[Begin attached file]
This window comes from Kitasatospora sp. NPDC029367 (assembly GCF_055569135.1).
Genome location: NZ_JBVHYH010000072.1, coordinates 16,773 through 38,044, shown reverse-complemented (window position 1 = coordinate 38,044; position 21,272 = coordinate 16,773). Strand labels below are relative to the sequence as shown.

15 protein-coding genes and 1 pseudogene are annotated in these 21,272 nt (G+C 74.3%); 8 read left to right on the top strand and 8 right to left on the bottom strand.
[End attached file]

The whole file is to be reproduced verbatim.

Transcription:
This window comes from Kitasatospora sp. NPDC029367 (assembly GCF_055569135.1).
Genome location: NZ_JBVHYH010000072.1, coordinates 16,773 through 38,044, shown reverse-complemented (window position 1 = coordinate 38,044; position 21,272 = coordinate 16,773). Strand labels below are relative to the sequence as shown.

15 protein-coding genes and 1 pseudogene are annotated in these 21,272 nt (G+C 74.3%); 8 read left to right on the top strand and 8 right to left on the bottom strand.